Page 235 - Ad Hoc Report June 2018
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 For both § 2254 and § 2255 habeas petitions, 18 U.S.C. § 3599(a)(2) requires the appointment of counsel and securing of funding for “any defendant who is
or becomes financially unable to obtain adequate representation or investigative, expert, or other reasonably necessary services.” However, the same section places limits on funding for representation and related services. Section 3599(g)(1) sets
the hourly rate of capital counsel, authorizing the Judicial Conference to raise it as required; it is currently set at $185 an hour. Section 3599(g)(2) sets a cap of $7,500 for “[f]ees and expenses paid for investigative, expert, and other reasonably neces- sary services” that can be obtained from the district court without circuit approval. Although Congress has raised the hourly rate over the years, the presumptive cap on reasonably necessary services has not been increased since 1996.912
Expenses for investigative or expert services may only exceed this decades-old cap of $7,500 if: 1) payment in excess of that amount is certified by the district court as necessary to provide fair compensation for services of an unusual character or duration; and 2) the excess payment is approved by the chief judge of the circuit court of appeals or the chief judge’s designee.913 Habeas corpus is a review of mat- ters collateral to, and thus outside of, the trial record. Development of such claims requires the investigation, or re-investigation, of matters which might have been but were not litigated at trial, on appeal, or even in the initial state habeas petition. This work cannot be done without significant assistance from expert witnesses and other specialized service providers who may or may not have been involved in the orig- inal trial.914 Given the crucial role that specialists play in capital habeas petitions, the presumptive limit of $7,500 is far too low, and the vast majority of habeas cases require authorization for additional funds, as discussed below.915
Despite habeas being a “highly complex and challenging area of law,” requir- ing investigation of matters outside the trial and appellate record, both § 2254 and
912 RichardBurr,TexasRegionalHabeasandAssistanceProject,PublicHearing—Birmingham,Ala., Panel 3, Writ. Test., at 8 n.6.
913 18U.S.C.§3599(g).
914 Manyfederalandsomestatecapitaltrialdefenseteamsutilizemitigationspecialists.Amitigation specialist is an expert qualified to investigate, evaluate, and present psychosocial and other mitigating evidence to persuade a judge or jury that a death sentence is an inappropriate punishment for the defendant. A mitigation specialist coordinates the investigation of the defendant’s life history, identifies issues requiring evaluation by a psychologist, psychiatrist, or other professional, and helps attorneys find experts to present testimony and documentary materials for review. A defense counsel’s failure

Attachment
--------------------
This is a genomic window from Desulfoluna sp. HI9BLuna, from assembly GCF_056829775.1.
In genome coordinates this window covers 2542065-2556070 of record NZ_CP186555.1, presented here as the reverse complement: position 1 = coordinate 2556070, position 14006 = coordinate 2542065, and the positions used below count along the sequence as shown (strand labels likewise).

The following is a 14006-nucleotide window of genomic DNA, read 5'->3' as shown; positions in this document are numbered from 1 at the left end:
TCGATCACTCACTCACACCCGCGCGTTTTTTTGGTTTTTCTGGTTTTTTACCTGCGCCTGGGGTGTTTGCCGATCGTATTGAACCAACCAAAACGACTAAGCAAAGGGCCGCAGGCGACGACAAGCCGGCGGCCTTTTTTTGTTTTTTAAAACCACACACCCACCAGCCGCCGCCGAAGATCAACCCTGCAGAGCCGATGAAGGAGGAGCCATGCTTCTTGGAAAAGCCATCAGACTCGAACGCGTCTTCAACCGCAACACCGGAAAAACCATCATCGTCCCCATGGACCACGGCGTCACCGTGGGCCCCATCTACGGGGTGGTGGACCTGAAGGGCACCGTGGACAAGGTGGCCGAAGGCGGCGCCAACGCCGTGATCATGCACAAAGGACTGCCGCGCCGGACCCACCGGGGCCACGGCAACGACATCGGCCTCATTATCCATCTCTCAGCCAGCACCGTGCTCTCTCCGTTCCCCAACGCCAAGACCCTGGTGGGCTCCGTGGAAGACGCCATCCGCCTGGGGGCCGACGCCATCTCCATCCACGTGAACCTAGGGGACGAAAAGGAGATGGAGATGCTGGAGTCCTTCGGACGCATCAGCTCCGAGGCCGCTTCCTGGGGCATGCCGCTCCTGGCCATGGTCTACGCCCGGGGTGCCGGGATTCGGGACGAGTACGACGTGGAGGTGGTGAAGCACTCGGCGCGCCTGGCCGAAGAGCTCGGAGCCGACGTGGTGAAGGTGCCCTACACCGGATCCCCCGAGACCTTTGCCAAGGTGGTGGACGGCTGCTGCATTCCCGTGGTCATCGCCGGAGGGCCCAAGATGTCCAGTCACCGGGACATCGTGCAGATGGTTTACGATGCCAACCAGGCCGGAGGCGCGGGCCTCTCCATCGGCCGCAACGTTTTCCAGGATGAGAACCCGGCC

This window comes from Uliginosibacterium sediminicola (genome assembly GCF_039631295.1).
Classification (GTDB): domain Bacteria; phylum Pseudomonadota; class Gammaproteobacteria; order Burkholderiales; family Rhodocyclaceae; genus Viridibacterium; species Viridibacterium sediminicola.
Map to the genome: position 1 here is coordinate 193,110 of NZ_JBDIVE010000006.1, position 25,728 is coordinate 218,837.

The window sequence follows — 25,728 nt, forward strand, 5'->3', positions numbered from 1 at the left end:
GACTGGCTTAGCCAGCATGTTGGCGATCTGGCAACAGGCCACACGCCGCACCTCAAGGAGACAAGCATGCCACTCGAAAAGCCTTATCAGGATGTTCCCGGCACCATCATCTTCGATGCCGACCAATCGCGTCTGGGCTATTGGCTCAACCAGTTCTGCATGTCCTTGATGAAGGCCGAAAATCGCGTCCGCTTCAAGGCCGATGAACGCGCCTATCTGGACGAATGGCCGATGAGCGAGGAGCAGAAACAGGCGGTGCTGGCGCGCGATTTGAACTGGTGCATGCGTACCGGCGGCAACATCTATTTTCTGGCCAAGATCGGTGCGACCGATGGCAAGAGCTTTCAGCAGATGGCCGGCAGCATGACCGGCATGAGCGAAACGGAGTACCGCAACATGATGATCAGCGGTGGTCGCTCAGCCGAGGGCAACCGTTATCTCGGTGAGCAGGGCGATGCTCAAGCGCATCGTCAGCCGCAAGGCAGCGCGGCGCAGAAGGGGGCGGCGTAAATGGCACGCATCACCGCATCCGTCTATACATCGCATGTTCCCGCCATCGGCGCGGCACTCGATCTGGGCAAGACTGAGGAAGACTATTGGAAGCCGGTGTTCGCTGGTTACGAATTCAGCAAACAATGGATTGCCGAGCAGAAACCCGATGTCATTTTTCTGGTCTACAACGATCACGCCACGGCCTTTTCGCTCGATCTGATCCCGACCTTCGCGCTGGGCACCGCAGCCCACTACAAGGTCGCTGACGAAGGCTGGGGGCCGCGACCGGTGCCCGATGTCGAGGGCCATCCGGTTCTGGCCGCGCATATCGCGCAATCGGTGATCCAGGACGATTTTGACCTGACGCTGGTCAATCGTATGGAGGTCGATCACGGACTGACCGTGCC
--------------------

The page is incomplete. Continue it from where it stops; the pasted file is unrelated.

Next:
to investigate or present mitigating evidence at the state or federal trial level could have harmed the defendant and possibly result in a claim of ineffective assistance of counsel. Therefore, habeas counsel often need to conduct their own investigation into the mitigating circumstances for a defendant. For more, see generally Public Hearing—Birmingham, Ala., Panel 3 transcript and written submissions.
915 Thisistrueindirectdeathcasesaswellasauthorizeddeathcasesinfederaldistrictcourts routinely exceed the $7,500 threshold. A 2010 AO study found that the median service provider cost in an authorized case was $83,029, and was even higher if the case went to trial. See Jon B. Gould & Lisa Greenman, Update on the Cost and Quality of Defense Representation in Federal Death Penalty Cases, Report to the Committee on Defender Services, Judicial Conference of the United States (2010).
No recommendation presented herein represents
the policy of the Judicial Conference of the United 2 0 1 7 R E P O R T O F T H E A D H O C C O M M I T T E E T O R E V I E W T H E C R I M I N A L J U S T I C E A C T 191
 States unless approved by the Conference itself.

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